Belosky v. Belosky

Annotate this Case

640 P.2d 471 (1982)

97 N.M. 365

Kathleen Ann BELOSKY, Petitioner-Appellee, v. Robert John BELOSKY, Respondent-Appellant.

No. 13902.

Supreme Court of New Mexico.

February 8, 1982.

Atkinson & Kelsey, Jan B. Gilman, Albuquerque, for respondent-appellant.

Harold B. Worland, Albuquerque, for petitioner-appellee.

*472 OPINION

RIORDAN, Justice.

Kathleen Ann Belosky (mother) filed a petition in New Mexico for modification of an Ohio decree which granted her custody of her two minor children but by modification restricted her from permanently removing the children from Ohio. Robert John Belosky (father) filed a motion to dismiss the petition for modification based on lack of jurisdiction, and to enforce an Ohio decree granting him emergency temporary custody. The trial court denied the father's motion. We reverse.

On April 24, 1981, the mother removed the children from Ohio with the apparent intent of relocating in Albuquerque, New Mexico without approval by the Ohio court or the father. This was in violation of a stipulated order entered by the Ohio court on May 15, 1980.

On April 28, 1981, the Ohio court granted the father emergency temporary custody for the purpose of returning the children to Ohio. On June 8, 1981, the order was extended subject to a hearing on the merits of the father's motion for change of custody in Ohio. Both parties were ordered by the Ohio court to return the children to Ohio pending the completion of its child custody investigation.

On May 13, 1981, the mother filed her petition in New Mexico for modification of the Ohio order of May 15, 1980. She asked that the New Mexico court modify the Ohio decree to allow her to remain in New Mexico with custody of the children.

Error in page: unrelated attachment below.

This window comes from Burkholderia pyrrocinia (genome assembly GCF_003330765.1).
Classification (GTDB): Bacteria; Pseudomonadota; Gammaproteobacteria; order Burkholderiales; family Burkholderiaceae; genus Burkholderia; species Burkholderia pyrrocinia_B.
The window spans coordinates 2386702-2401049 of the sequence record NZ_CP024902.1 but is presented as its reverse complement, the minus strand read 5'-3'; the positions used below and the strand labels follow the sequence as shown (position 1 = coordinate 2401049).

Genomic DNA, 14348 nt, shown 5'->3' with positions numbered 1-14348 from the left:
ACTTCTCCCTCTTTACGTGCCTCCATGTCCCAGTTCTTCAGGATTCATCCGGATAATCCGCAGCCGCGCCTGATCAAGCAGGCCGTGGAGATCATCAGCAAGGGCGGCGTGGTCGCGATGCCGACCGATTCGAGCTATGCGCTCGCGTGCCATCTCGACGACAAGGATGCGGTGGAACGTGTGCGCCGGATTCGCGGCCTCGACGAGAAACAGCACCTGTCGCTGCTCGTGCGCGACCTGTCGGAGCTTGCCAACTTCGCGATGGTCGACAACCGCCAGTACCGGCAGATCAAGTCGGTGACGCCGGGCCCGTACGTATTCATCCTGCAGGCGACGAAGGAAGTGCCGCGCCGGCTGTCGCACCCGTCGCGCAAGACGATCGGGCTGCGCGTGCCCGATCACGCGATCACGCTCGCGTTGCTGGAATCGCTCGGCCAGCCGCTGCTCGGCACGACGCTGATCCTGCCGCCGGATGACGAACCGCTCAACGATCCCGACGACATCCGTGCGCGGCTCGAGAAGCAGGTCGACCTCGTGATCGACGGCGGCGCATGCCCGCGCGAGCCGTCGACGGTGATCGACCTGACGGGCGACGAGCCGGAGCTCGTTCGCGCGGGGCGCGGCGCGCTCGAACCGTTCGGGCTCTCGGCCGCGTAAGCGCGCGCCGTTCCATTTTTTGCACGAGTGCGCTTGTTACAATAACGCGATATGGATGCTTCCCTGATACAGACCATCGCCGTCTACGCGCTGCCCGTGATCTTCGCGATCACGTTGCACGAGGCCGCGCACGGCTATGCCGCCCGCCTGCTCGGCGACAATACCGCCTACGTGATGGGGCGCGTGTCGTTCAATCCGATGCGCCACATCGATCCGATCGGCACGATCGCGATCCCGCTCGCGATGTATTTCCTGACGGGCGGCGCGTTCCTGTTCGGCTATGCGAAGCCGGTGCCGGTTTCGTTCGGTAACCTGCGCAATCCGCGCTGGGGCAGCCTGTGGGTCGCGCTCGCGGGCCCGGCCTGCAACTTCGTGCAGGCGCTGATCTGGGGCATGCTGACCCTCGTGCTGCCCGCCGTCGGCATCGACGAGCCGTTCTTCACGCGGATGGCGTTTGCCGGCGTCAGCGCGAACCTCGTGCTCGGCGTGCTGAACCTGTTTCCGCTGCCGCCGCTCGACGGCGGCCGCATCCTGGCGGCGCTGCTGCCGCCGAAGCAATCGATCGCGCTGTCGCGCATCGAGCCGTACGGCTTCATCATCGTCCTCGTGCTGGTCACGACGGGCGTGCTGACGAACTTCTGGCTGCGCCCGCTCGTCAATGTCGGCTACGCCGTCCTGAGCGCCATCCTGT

On July 10, 1981, the father filed his motion in New Mexico to dismiss the mother's petition for lack of jurisdiction and to enforce the Ohio temporary decree. After the trial court denied the motion to dismiss, we granted permission for an interlocutory appeal.

The issues we consider on appeal are:

I. Whether the Parental Kidnapping Prevention Act (PKPA), 28 U.S.C.A. § 1738A (Spec.Pamp. 1981), precludes a New Mexico modification of the Ohio order of May 15, 1980.

II. Whether the PKPA requires New Mexico to give full faith and credit to Ohio's emergency temporary order of June 8, 1981.

In Valles v. Brown, 97 N.M. 327, 639 P.2d 1181 (1981), we ruled that the effective date of the PKPA is December 28, 1980. Therefore, the PKPA applies in this case.

I. Modification of the Ohio order.

We follow the analysis of Valles v. Brown, supra in applying the PKPA to this case. Section 1738A(f) of the PKPA sets forth the conditions upon which the New Mexico trial court may grant the mother's petition to modify the Ohio order of May 15, 1980.

(f) A court of a State may modify a determination of the custody of the same child made by a court of another State, if (1) it has jurisdiction to make such a child custody determination; and (2) the court of the other State no longer has jurisdiction, or it has declined to exercise such jurisdiction to modify such determination.

28 U.S.C.A. § 1738A(f) (Spec.Pamp. 1981).

In this case, the second condition required under subsection (f) that would allow New Mexico to modify, has not been met. Ohio continues to have jurisdiction over the parties and this case under its law. Under its own law, the Ohio court obtained jurisdiction over the parties and their minor children in the 1977 Ohio divorce decree. It has maintained continuing jurisdiction over the parties and their minor children as the children's "home state" and "state of significant contact" pursuant to Ohio law. It continued to have jurisdiction even after the mother removed the children to New Mexico since the father continued to reside in Ohio. Ohio Rev. Code Ann. title 31, § 3109.22 (Anderson 1980). The Ohio court has not declined to exercise its jurisdiction.